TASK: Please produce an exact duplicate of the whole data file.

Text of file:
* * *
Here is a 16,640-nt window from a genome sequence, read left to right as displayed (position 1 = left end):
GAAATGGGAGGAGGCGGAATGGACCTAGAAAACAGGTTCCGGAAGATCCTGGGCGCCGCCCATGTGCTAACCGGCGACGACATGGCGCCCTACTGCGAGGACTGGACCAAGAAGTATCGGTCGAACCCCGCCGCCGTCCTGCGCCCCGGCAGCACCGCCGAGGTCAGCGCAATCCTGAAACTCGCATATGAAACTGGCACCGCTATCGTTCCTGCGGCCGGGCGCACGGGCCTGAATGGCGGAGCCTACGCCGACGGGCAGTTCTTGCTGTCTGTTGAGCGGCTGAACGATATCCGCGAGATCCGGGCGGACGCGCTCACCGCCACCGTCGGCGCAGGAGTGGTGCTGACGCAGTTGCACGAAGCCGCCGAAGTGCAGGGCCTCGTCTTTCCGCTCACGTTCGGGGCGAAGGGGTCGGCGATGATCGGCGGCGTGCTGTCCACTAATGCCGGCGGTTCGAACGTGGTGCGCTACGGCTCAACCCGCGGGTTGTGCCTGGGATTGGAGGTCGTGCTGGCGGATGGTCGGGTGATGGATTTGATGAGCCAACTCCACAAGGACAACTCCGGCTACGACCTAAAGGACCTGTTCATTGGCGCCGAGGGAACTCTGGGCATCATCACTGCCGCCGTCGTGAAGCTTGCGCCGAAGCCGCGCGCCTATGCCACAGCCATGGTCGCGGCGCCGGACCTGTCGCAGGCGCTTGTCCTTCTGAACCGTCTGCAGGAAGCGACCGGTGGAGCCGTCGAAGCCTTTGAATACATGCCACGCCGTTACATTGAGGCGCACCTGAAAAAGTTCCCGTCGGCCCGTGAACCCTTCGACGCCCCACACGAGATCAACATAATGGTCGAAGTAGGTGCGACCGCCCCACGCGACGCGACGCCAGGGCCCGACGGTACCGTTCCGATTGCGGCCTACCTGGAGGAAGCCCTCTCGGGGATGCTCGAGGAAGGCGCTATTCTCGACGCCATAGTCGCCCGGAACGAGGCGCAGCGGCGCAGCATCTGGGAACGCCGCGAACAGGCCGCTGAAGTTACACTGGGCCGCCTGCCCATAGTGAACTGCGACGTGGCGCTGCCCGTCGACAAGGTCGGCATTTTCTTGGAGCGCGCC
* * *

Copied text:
Here is a 16,640-nt window from a genome sequence, read left to right as displayed (position 1 = left end):
GAAATGGGAGGAGGCGGAATGGACCTAGAAAACAGGTTCCGGAAGATCCTGGGCGCCGCCCATGTGCTAACCGGCGACGACATGGCGCCCTACTGCGAGGACTGGACCAAGAAGTATCGGTCGAACCCCGCCGCCGTCCTGCGCCCCGGCAGCACCGCCGAGGTCAGCGCAATCCTGAAACTCGCATATGAAACTGGCACCGCTATCGTTCCTGCGGCCGGGCGCACGGGCCTGAATGGCGGAGCCTACGCCGACGGGCAGTTCTTGCTGTCTGTTGAGCGGCTGAACGATATCCGCGAGATCCGGGCGGACGCGCTCACCGCCACCGTCGGCGCAGGAGTGGTGCTGACGCAGTTGCACGAAGCCGCCGAAGTGCAGGGCCTCGTCTTTCCGCTCACGTTCGGGGCGAAGGGGTCGGCGATGATCGGCGGCGTGCTGTCCACTAATGCCGGCGGTTCGAACGTGGTGCGCTACGGCTCAACCCGCGGGTTGTGCCTGGGATTGGAGGTCGTGCTGGCGGATGGTCGGGTGATGGATTTGATGAGCCAACTCCACAAGGACAACTCCGGCTACGACCTAAAGGACCTGTTCATTGGCGCCGAGGGAACTCTGGGCATCATCACTGCCGCCGTCGTGAAGCTTGCGCCGAAGCCGCGCGCCTATGCCACAGCCATGGTCGCGGCGCCGGACCTGTCGCAGGCGCTTGTCCTTCTGAACCGTCTGCAGGAAGCGACCGGTGGAGCCGTCGAAGCCTTTGAATACATGCCACGCCGTTACATTGAGGCGCACCTGAAAAAGTTCCCGTCGGCCCGTGAACCCTTCGACGCCCCACACGAGATCAACATAATGGTCGAAGTAGGTGCGACCGCCCCACGCGACGCGACGCCAGGGCCCGACGGTACCGTTCCGATTGCGGCCTACCTGGAGGAAGCCCTCTCGGGGATGCTCGAGGAAGGCGCTATTCTCGACGCCATAGTCGCCCGGAACGAGGCGCAGCGGCGCAGCATCTGGGAACGCCGCGAACAGGCCGCTGAAGTTACACTGGGCCGCCTGCCCATAGTGAACTGCGACGTGGCGCTGCCCGTCGACAAGGTCGGCATTTTCTTGGAGCGCGCC